This campaign was designed to overcome a key barrier to selection for Sennheiser: the perception that, as professional studio quality technology, Sennheiser headsets and speakerphones are too expensive.
In fact, Sennheiser products are price competitive, and that professional quality is a real asset for users. So we set out to get more people to try Sennheiser.
Sennheiser is an internationally recognised sound technology brand, famous for its professional-quality audio equipment. It’s a growing sector – headsets are no longer confined to contact centres as standard pieces of office equipment.
Twogether was briefed to change this perception of Sennheiser as a costly option, and to build demand from resellers in the unified communications market. It was a classic positioning challenge. The fact is that Sennheiser is price competitive. Users also find the products consistently superior in terms of audio quality and comfort. But positioning lore says you don’t change perceptions by attacking them head on – you have to present fresh ideas that give people new understanding.
The growth of the market gave us an opportunity to play to the key strengths of the products: they’re comfortable to wear and the sound quality is easy on the ear. These are important considerations for a workplace tool you’ll be using all day. It meant that the best way to get Sennheiser higher up the consideration list for unified communications technology was to get resellers and end users to try the products. UC EXPO 2015 at Olympia presented the perfect opportunity – but we needed to make sure people came to the stand.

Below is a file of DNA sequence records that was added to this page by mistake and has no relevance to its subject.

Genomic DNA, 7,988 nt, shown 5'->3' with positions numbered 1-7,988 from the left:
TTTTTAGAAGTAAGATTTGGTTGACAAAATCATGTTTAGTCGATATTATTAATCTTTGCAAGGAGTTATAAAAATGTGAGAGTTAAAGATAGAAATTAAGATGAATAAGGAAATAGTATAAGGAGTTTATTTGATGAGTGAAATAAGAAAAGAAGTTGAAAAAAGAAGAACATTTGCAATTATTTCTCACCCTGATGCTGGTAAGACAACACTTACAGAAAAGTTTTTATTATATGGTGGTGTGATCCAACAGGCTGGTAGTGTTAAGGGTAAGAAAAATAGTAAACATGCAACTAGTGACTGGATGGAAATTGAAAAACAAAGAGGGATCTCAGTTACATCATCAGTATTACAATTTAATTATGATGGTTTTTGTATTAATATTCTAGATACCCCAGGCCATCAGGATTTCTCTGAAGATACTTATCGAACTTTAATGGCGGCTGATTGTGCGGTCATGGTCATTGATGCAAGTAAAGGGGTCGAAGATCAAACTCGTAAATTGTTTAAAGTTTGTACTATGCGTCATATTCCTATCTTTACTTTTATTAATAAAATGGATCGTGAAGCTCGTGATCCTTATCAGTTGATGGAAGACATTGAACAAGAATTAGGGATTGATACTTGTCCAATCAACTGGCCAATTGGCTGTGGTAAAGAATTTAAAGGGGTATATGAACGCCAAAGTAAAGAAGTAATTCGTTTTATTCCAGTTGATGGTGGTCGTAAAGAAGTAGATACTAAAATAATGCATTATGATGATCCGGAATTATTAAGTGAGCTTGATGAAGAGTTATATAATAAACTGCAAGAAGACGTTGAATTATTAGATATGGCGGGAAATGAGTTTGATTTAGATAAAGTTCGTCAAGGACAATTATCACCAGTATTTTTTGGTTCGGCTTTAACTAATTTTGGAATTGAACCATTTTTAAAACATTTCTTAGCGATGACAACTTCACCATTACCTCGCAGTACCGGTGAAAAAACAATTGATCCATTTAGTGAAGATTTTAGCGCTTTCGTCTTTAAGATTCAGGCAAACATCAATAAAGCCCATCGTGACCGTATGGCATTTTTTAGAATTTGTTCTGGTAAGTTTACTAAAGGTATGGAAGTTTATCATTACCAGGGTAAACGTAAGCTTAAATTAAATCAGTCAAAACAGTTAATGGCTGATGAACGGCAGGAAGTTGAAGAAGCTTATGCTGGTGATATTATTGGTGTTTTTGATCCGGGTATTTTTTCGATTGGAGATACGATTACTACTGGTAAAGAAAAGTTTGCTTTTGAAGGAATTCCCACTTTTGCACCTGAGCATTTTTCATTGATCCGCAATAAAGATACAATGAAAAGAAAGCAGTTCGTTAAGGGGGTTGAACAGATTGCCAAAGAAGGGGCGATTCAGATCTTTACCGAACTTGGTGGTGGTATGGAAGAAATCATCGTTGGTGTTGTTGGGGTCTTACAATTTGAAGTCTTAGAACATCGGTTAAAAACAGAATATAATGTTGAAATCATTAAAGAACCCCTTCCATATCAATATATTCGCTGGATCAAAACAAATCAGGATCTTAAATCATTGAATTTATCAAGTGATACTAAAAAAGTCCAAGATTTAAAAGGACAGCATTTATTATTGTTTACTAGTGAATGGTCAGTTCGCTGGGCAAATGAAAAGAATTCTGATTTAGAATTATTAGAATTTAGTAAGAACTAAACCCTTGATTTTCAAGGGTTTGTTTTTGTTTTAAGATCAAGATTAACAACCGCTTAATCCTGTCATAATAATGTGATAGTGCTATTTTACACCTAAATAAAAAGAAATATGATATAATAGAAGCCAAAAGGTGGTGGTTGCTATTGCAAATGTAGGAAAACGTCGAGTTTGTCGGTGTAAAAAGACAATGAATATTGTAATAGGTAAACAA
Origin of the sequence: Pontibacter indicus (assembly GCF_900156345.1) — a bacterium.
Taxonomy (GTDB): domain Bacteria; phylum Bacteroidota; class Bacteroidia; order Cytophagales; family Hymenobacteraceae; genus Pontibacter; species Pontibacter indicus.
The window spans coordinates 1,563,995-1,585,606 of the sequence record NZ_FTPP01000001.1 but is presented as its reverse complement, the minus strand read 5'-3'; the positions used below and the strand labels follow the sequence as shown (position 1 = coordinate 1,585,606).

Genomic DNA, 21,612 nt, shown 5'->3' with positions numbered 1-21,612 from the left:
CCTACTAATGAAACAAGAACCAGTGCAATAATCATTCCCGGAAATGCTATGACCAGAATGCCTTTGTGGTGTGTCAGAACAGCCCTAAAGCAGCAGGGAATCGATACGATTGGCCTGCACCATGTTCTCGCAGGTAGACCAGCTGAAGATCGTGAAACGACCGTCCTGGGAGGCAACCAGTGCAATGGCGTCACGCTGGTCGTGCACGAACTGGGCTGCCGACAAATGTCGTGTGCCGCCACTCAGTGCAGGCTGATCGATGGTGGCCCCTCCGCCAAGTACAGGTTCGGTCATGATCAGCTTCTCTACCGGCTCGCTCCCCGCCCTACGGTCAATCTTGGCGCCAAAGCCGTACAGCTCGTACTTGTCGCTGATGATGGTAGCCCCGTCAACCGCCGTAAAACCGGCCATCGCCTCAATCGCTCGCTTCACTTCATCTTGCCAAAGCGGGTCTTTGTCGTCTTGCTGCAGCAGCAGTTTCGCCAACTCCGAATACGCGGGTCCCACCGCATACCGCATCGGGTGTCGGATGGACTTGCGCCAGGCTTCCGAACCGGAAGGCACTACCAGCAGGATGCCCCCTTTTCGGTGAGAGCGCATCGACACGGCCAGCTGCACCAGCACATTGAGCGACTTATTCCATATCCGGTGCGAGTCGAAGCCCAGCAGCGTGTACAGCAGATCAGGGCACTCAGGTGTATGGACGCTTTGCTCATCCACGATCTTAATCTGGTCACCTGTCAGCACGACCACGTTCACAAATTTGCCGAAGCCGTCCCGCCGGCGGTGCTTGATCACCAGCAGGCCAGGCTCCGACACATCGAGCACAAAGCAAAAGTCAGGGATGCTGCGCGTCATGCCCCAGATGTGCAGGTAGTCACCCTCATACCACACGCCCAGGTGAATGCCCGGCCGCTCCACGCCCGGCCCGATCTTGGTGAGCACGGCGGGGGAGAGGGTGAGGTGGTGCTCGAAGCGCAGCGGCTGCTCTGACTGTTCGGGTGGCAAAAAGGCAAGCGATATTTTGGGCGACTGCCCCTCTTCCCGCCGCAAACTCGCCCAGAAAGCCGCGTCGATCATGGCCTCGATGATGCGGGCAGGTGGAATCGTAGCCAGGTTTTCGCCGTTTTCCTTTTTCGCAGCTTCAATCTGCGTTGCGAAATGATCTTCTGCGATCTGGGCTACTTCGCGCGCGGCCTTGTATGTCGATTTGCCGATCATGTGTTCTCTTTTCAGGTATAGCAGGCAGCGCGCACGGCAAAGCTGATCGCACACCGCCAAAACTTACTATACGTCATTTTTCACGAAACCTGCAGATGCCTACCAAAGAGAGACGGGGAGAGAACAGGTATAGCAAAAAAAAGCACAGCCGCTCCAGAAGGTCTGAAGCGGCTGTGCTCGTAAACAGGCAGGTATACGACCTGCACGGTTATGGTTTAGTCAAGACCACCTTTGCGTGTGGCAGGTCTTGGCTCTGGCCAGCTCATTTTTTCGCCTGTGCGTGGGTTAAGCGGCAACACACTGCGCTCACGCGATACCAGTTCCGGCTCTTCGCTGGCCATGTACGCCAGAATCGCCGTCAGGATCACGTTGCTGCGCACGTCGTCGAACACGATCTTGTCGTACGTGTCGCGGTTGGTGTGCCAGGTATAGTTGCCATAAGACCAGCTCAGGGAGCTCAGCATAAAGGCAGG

To drive traffic to the UC EXPO stand, we conceived a simple game, with Sennheiser products as prizes. In keeping with the campaign theme, we called it “What’s That Sound?”
The campaign incorporated pre- and post-event emails, flyers and a promotional banner for the Sennheiser website. The Sennheiser sales team also used Twitter to promote the event to their reseller customers.
It was a simple but highly effective live event marketing initiative. The team on the stand scanned 180 passes – the average for the event per stand was 131 – and the game itself generated 95 leads.
Exhibitors at the show – known as ‘affiliates’ – were given access to a range of marketing resources and we made sure that our client got full value from the facility. Sennheiser was rated in the top ten affiliates for proactive marketing of their presence at the show.
Grade I-listed Marlow Place was built in 1720 for John Wallop, 1st Earl of Portsmouth. Host to the highest of society (including George II) the building was designed with pediments, pilasters, a ballroom… and a secret underground tunnel to the pub – for Wallop to smuggle in ladies of the night. At the end of the 18th century the house was acquired by the Royal Military Academy. In the 1950s it was a girls’ finishing school (old Wallop would surely have approved). And today, it's home to us.
England, SL7 1NB